Bill Condon & Jack Morrissey Collection
Five years after the movie premiere, Bill Condon and Jack Morrissey are still all about Kinsey. A look behind the scenes at the making of a Kinsey collection, Hollywood style.
Not long after Bill Condon had signed on to write and direct Kinsey, he and his partner Jack Morrissey found themselves in New York and decided to rent a car and drive across the Hudson River in search of Alfred C. Kinsey's childhood home in Hoboken, New Jersey. When a young mother appeared at the door, Condon presented the best form of identification he could think of, his membership card for the Academy of Arts and Sciences.
"Bill talked about the fact that he'd be the guy writing and directing a film about Kinsey," recounts Morrissey, "and the great thing was that she not only welcomed us inside, but took us to Kinsey's attic bedroom which was now serving as a bedroom for her daughters." What's more, the girls had actually discovered some of Kinsey's earliest scientific equipment, including a Bunsen burner he'd bought in high school.
Jack Morrissey and Bill Condon accept Kinsey Scale T-shirts from IU Foundation Development Director Helene O'Leary (far left) and Kinsey Institute Director Dr. Julia Heiman (far right).
Condon and Morrissey surely would have tried to buy those treasures from the Hoboken family--if only the couple had known that someday they would be avid collectors of "Kinseyana," memorabilia associated with the movie and, more generally, with Kinsey himself.
Honoring a Life
Roughly seven years after the drive to Hoboken, The Bill Condon and Jack Morrissey collection includes everything from headshots to movie props. It resides permanently at The Kinsey Institute and continues to grow as Condon and Morrissey, passionate about the Institute and its mission, find more things to add.
Morrissey remembers how it all began.
"Bill and I went to Bloomington a few days in advance of the screening and spent time with the staff. That's when I saw what the Institute is now, the collections and exhibition spaces. And it seemed to me that anything produced for the production, marketing and release of the movie should be sent to the Institute as part of the permanent collection."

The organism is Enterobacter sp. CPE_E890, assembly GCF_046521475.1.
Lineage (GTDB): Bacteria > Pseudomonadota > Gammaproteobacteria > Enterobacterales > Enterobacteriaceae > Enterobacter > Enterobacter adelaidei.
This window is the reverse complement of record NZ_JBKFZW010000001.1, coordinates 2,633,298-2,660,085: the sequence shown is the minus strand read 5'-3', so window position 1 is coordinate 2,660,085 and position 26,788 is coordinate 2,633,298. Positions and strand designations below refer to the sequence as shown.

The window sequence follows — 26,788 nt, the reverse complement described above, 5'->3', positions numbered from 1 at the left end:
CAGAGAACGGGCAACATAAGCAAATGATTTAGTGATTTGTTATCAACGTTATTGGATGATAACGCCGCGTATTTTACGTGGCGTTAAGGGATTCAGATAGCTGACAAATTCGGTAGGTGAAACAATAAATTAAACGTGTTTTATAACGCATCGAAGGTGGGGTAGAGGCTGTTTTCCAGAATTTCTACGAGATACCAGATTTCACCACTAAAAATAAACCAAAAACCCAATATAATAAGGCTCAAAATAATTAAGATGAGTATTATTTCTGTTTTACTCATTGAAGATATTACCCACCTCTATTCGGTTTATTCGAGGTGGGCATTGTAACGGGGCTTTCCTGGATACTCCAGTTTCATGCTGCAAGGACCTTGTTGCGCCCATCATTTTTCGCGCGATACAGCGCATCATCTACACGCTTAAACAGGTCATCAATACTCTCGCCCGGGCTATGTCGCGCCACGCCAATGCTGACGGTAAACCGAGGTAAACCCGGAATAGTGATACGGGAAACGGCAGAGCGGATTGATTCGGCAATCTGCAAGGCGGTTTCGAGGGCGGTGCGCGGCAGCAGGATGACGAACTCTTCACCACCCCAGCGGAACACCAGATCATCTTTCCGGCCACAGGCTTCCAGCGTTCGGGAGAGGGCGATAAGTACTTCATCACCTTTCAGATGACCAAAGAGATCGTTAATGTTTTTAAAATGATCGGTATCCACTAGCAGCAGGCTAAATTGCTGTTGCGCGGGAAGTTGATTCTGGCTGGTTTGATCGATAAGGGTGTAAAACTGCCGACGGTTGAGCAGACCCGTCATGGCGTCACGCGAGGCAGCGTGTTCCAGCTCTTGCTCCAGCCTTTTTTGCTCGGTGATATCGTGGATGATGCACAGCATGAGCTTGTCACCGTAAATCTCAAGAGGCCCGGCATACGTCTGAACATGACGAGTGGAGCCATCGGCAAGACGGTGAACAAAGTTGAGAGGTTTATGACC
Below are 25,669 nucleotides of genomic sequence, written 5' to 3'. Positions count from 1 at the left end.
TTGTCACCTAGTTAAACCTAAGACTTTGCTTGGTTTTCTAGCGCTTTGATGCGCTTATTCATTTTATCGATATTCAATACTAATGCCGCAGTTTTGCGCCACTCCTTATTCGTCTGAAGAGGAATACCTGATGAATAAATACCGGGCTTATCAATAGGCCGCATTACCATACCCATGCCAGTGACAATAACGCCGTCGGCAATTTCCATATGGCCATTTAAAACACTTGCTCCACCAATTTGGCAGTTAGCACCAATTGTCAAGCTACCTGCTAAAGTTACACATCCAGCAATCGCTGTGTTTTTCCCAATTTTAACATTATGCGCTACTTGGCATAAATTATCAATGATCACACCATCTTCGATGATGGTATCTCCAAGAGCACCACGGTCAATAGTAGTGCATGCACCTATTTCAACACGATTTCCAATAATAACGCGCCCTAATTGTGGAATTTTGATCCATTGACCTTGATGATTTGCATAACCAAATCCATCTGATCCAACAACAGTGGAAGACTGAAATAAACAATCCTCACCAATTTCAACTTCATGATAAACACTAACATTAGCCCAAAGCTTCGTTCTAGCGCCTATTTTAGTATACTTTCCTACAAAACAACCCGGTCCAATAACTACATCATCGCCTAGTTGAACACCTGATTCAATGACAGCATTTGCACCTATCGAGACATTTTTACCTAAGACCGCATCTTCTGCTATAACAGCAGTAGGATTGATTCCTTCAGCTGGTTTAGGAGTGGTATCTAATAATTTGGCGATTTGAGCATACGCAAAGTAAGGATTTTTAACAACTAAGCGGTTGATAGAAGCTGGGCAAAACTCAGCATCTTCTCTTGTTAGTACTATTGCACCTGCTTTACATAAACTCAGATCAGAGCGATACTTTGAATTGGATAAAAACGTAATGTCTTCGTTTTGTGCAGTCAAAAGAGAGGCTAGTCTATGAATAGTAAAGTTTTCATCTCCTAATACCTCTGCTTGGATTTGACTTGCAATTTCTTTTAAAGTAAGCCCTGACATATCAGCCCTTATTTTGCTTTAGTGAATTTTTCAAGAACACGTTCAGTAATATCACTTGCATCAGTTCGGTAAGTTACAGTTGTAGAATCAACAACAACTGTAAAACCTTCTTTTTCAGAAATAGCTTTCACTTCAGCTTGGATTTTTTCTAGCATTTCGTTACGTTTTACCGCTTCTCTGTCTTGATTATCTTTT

It started simply enough: with email.
"I was pretty diligent about forwarding emails to Liana (Zhou, the Institute's library and archives director) with hyperlinks to stories about the production of the movie," he says. "I sent everything I could find, even the negative stuff. Not that we give that any validity or credibility, but we felt it needed to be in the collection."
It wasn't long before Morrissey wasn't just forwarding links, he was sending everything he could get his hands on related to the movie, even scouring eBay for some items. "At some point we realized we had a critical mass, enough to have a named collection," he says.
Today Morrissey says the extensive collection is about 95 percent complete and includes all kinds of Kinseyana, deleted scenes, promotional T-shirts, a copy of shooting schedule, and assorted props including three gall wasp boxes, handmade and hand-labeled, and a 1953 Time magazine cover altered to show Neeson as Kinsey.
The collection also includes materials used as background research, like Kinsey's taped lectures, an interview with Clara ("Mac") Kinsey, and media on Kinsey and sexuality from the 20s through the early 2000s.
"Every now and then I'll find a bit of ephemera about the great man and his work so I'll send a link to Liana and see if she wants it for the collection," he says. "The fact that time magazine with his face painted on the cover still comes up on eBay at least twice a month gives you a sense of just how much Kinsey stuff was floating around in the world when he was at his peak."
A Commitment to The Kinsey Institute Collections
Though Condon and Morrissey have moved on to other projects, Kinsey remains close to their hearts, as evidenced by their continued collecting on the Institute's behalf.
Says Morrissey, "Bill and I have the utmost respect, for the institute that continues to carry the torch, and for the great man himself."
As for the Bunsen burner back in Hoboken, it's probably only a matter of time before it appears on eBay. When it does, Jack Morrissey, undoubtedly, will be there to bid.
----Debra S. Kent
Debra Kent is a freelance writer based in Bloomington, IN.
See also: Kinsey Today Newsletter article "Celebrating Kinsey . . and The Kinsey Institute" (Winter 2005)